Question: Why the $50,000 to $200,000 goal?
Answer: $50,000 is the minimum amount we have determined necessary to complete the necessary renovations and purchase equipment to open. $200,000 was arbitrarily set as a maximum. If we reach the maximum it will allow for additional operating capital, marketing expenditures and reserves.
Question: What is the timeline to raise this goal?
Answer: The offering expires in January unless amended. Our goal is to open as soon as possible!
Question: What happens if the goal is not reached?
Answer: If we do not reach the minimum of $50,000 the funds received will be returned to prospective shareholders and the board of directors will determine what the next course of action is. The offering could be amended to lower the minimum but additional capital would be still be needed to complete the project.
Question: What happens if the business does not succeed?
Answer: If the business does not succeed then the board of directors would have to determine a course of action forward. This could include, but is not limited to, raising additional capital, restructuring the business, selling the business, liquidating assets, filing for protection under bankruptcy laws, and/or winding the company up and distributing available capital to shareholders.
Question: What exactly is the process to buy shares?
Answer: If you are a bona-fide New York State resident, and are interested in learning more, let us know by emailing firstname.lastname@example.org. Once we’ve heard from you, we’ll send over a questionnaire that must be completed in order for us to share our prospectus with you. Once you review the prospectus you may, if you choose to, sign and return a subscription agreement for the number of shares you wish to purchase along with the payment for the shares. Thereafter the company will periodically (as determined by the board of directors) conduct a “closing” and issues you a certificate representing your shares.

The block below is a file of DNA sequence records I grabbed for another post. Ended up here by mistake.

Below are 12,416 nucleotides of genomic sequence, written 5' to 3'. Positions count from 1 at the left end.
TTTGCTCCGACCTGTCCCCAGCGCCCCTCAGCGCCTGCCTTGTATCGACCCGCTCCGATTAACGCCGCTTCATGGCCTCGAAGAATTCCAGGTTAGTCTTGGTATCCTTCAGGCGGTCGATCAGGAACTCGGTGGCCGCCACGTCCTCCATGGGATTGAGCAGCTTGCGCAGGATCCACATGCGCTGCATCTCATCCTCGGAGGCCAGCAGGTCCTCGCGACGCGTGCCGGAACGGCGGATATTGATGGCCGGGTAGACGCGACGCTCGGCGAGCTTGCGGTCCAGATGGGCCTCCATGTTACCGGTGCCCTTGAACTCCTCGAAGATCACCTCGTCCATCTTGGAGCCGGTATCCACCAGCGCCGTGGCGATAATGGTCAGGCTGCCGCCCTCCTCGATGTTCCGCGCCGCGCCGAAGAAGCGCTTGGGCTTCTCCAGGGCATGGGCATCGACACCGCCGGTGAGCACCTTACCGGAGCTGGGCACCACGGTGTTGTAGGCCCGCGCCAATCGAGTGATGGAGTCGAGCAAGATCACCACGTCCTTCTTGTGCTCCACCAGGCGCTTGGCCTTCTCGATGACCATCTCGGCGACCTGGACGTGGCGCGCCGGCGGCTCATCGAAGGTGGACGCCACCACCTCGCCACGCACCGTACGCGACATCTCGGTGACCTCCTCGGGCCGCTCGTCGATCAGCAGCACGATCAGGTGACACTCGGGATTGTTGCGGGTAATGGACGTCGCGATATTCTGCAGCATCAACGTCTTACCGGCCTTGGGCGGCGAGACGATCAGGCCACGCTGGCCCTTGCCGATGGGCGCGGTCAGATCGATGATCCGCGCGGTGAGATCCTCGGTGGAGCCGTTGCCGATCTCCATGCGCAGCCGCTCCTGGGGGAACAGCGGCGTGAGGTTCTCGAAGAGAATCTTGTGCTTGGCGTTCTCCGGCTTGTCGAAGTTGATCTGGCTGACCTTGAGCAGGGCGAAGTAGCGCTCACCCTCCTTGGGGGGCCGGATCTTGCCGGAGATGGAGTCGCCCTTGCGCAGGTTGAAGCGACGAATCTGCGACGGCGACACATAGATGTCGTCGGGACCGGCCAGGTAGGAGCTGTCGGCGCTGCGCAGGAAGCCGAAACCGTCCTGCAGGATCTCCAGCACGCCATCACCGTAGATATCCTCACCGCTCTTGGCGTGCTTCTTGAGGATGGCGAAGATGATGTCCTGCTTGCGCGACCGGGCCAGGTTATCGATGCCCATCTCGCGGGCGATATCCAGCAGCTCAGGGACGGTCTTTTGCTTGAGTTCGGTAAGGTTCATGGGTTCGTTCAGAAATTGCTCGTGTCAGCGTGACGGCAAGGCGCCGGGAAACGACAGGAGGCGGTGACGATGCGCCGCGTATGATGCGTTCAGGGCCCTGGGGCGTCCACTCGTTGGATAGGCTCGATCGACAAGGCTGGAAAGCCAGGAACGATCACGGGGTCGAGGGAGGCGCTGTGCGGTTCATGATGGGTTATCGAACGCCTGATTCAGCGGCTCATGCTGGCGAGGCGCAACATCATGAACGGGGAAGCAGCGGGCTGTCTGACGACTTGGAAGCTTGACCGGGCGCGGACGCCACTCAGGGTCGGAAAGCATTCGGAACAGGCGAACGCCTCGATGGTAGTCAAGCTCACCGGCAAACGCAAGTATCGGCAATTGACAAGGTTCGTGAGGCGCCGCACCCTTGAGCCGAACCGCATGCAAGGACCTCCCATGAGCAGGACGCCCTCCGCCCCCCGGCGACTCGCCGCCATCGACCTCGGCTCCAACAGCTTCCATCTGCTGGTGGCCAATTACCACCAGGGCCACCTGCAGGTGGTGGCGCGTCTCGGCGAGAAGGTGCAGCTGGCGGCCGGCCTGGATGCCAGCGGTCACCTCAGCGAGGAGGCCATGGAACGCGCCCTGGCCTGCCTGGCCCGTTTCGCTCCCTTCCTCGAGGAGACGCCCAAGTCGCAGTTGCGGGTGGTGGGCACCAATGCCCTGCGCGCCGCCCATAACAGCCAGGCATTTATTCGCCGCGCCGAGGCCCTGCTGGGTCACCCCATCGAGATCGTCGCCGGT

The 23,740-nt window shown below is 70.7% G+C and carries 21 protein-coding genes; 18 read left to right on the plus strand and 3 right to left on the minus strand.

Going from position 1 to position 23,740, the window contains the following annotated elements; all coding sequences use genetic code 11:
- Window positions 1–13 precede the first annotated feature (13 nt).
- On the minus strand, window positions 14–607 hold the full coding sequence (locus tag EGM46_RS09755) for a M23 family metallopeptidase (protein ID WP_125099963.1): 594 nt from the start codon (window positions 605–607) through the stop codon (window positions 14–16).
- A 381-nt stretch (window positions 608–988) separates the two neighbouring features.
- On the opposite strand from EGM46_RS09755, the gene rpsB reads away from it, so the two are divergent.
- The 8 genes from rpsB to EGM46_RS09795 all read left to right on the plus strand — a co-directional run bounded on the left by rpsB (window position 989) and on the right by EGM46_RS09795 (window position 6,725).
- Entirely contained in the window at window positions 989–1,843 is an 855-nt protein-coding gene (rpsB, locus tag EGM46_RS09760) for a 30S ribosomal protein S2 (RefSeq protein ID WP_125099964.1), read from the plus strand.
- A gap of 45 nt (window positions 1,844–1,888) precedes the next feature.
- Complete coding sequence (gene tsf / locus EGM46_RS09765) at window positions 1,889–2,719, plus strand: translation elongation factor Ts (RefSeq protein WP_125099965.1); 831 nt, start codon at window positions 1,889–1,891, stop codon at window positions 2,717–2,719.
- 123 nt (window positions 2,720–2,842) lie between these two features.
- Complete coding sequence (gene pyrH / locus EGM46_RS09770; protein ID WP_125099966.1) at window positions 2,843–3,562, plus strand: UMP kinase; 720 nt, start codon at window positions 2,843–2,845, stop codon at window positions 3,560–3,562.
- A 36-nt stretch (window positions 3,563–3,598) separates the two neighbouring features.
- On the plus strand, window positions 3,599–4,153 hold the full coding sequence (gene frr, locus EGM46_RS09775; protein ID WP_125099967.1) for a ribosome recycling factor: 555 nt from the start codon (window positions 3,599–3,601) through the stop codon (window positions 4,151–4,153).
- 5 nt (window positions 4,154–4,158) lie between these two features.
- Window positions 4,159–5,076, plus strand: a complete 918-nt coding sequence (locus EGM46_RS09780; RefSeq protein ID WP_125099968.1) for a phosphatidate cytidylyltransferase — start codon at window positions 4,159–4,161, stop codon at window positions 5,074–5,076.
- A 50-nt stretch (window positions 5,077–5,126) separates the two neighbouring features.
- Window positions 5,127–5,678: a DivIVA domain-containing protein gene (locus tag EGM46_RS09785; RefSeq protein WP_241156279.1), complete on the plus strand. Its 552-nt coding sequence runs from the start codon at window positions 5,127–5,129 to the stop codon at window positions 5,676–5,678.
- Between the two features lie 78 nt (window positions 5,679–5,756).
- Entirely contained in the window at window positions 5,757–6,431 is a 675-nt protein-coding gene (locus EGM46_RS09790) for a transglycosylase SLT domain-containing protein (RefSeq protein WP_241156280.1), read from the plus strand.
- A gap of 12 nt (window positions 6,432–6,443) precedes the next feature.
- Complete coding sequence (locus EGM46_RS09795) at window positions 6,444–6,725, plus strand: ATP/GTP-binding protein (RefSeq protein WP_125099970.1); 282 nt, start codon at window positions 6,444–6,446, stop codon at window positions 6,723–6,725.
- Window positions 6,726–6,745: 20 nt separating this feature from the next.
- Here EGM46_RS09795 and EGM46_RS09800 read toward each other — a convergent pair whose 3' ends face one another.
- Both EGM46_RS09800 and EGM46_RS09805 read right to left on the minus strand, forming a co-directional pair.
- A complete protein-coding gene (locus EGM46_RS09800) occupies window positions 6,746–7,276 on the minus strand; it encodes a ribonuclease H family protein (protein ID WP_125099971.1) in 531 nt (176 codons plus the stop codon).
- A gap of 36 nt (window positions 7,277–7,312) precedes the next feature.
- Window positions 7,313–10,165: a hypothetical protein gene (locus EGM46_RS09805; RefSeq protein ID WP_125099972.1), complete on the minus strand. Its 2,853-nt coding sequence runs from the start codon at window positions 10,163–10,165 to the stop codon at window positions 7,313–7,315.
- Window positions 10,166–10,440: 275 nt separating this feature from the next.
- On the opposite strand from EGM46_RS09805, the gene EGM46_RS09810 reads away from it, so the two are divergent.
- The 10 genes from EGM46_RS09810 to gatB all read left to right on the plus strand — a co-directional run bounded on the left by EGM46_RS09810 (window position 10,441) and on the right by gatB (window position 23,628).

Question: What do investors get by buying shares?
Answer: Investors will receive Series A Preferred Shares. This means that you will be an owner of the company. You will be entitled to a percentage of any profits distributed (if any) as determined by the board on a pro rata basis. You will also receive a liquidation preference (as detailed in the Offering Prospectus).
Question: What is the purpose of the Benefit Corp model?
Answer: A benefit corporation allows the Company to take into account the benefit of a specific purpose (in this case the community, social and economic benefit of Parkside and its surrounding neighborhoods) when making decisions. Each year the Company must take some action to further its specific purpose. Those actions are then detailed in an annual report submitted to shareholders.
Question: How will the benefit be determined each year?